Social Cognitive Theory
An important component of Bandura’s social cognitive theory of behaviour is the concept of self-efficacy. Self-efficacy is an individual’s confidence in his or her ability to perform a given task and is the product of both individual’s perception of his or her ability to achieve a specific level of performance and an individual’s evaluation of the probable consequences of a specific behaviour. Efficacy expectations are derived from four different sources: performance mastery, vicarious experience, verbal persuasion, and physiological states.
Although interventions designed to improve performance mastery generally are the most effective means of building patient self-efficacy, healthcare professionals also can develop strategies specific to the other sources of efficacy expectations. Similarly, self-regulatory skills become increasingly important for long-term exercise maintenance and can be enhanced in several ways.
Behaviour changes models
Health belief model
The Health Belief Model (HBM) is a tool that scientists use to try and predict health behaviours. Originally developed in the 1950s, and updated in the 1980s, it is based on the theory that a person’s willingness to change their health behaviours is primarily due to the following factors: Perceived Susceptibility, Perceived Severity, Perceived Benefits, Perceived Barriers and cue to action.
People will not change their health behaviours unless they believe that they are at risk. For example an individual will not quit smoking because they have not had any problems or been critically ill.
The probability that a person will change their health behaviours to avoid a consequence depends on how serious the individual considers the consequence to be. An example of this would be an individual who is obese not exercising because they think they will not have a heart attack or stroke and they will keep eating fatty foods and not reduce the risks of heart attacks. Perceived Benefits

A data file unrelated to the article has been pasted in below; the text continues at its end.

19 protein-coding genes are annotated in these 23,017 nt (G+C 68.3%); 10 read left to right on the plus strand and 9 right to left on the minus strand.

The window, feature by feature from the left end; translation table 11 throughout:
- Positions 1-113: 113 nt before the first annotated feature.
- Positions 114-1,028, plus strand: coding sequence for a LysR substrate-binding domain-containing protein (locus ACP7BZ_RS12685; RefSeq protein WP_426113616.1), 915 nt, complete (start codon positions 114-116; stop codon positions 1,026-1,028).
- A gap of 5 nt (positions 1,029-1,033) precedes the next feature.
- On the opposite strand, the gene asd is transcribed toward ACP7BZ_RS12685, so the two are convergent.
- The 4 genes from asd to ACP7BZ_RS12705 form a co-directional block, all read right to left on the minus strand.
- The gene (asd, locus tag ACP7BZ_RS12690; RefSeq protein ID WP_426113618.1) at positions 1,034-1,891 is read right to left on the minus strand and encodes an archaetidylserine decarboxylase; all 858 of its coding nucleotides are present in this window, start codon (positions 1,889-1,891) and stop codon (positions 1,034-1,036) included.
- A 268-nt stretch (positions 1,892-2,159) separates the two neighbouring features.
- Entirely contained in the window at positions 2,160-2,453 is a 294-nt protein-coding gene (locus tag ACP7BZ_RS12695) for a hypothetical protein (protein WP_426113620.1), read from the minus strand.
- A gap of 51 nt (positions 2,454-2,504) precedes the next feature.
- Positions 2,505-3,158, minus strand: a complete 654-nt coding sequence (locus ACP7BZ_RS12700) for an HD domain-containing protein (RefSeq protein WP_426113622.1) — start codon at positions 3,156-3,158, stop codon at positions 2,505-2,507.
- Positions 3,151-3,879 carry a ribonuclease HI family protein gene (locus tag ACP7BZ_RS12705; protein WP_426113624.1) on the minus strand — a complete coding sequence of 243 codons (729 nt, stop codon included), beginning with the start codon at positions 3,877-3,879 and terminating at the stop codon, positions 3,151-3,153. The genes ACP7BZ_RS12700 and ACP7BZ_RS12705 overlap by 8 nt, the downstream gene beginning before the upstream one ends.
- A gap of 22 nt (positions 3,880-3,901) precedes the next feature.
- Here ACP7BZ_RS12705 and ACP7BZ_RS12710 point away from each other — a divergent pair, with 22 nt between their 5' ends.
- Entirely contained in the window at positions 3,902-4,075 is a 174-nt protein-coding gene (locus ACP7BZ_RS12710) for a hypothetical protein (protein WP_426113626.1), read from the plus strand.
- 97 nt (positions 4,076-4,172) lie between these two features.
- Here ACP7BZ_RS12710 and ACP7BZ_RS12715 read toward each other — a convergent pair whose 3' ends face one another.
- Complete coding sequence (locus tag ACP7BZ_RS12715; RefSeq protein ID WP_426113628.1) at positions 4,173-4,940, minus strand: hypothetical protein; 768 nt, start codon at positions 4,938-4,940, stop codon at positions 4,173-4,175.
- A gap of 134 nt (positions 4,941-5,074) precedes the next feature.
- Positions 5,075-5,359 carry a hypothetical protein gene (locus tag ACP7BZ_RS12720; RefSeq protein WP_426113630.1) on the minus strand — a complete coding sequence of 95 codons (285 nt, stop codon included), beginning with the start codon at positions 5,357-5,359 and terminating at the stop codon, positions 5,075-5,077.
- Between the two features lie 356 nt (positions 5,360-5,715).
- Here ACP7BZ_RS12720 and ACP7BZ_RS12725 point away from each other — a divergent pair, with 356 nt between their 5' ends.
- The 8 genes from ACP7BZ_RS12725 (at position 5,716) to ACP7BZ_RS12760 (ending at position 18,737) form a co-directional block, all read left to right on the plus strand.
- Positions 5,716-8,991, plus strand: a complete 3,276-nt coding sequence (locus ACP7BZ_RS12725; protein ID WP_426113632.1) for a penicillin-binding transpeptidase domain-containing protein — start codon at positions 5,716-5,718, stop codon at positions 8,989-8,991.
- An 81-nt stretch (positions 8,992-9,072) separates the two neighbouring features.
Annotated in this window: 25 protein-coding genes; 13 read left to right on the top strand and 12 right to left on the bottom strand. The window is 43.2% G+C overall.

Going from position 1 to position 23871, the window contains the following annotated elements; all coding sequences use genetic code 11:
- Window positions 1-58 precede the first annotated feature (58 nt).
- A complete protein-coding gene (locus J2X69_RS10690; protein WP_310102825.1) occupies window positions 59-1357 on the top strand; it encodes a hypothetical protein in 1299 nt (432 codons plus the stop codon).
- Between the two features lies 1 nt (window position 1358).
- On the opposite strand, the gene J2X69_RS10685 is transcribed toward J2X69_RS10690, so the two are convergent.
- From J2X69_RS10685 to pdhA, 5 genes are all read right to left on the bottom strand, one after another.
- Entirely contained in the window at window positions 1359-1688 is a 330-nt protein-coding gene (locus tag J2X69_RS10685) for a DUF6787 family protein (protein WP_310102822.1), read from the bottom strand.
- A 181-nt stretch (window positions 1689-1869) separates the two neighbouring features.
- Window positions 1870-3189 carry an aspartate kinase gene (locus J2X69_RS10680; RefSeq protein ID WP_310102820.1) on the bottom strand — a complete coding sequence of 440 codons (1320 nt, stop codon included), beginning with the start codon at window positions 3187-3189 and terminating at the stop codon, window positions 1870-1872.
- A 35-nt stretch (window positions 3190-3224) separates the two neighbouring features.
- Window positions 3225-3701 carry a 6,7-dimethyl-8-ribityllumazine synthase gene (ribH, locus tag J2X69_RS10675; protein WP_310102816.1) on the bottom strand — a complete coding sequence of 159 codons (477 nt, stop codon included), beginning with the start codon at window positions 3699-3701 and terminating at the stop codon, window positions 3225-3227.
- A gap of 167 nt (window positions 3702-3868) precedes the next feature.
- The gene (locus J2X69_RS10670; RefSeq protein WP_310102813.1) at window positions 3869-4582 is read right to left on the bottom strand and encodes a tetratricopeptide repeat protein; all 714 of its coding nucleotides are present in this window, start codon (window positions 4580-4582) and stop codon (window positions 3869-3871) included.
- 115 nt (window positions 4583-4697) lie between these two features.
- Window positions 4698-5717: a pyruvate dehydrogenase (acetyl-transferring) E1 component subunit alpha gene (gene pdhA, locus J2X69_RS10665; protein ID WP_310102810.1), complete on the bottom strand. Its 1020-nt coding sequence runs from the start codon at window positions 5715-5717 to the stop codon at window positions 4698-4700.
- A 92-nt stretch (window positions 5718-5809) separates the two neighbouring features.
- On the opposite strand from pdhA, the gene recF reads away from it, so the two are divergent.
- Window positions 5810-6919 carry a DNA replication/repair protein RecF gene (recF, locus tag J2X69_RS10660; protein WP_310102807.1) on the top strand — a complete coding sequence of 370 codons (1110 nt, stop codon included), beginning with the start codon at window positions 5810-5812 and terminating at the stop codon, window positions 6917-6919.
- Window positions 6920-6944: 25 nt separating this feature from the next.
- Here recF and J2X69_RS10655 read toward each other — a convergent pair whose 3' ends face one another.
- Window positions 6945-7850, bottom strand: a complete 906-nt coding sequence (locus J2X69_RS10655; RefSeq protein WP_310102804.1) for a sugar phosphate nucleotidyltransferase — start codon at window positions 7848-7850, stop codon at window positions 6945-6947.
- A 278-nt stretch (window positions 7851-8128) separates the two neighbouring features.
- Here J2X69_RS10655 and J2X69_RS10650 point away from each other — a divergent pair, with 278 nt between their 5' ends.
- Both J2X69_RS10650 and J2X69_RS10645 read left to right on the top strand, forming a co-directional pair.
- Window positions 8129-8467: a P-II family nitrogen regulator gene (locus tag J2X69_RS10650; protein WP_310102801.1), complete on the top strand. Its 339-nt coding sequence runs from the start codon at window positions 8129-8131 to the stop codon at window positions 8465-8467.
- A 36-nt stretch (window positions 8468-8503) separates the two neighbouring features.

It’s difficult to convince people to change behaviour if there isn’t something in it for them. An example of this would be when an individual who needs to exercise but doesn’t want to because there is not a reward that they will want when they are done.
one of the major reasons people don’t change their health behaviours is that they think that doing so is going to be hard. Sometimes it’s not just a matter of physical difficulty, but social difficulty as well. Changing your health behaviours can cost effort, money, and time.
Cues to action
Cues to action are external events that prompt a desire to make a health change. A cue to action is something that helps move someone from wanting to make a health change to actually making the change. For example someone goes to the doctor and the doctor tells them they need to exercise or you’ll be at a high risk of heart attacks and possibly death so that will prompt the individual to change their behaviour.
People in the Precontemplation stage do not intend to take action in the future, usually measured as the next six months. Being uninformed or under informed about the consequences of one’s behaviour may cause individuals to be in the Precontemplation stage. Multiple unsuccessful attempts at change can lead to deflation about the ability to change. Both the uninformed and under informed tend to avoid reading, talking, or thinking about their high-risk behaviours.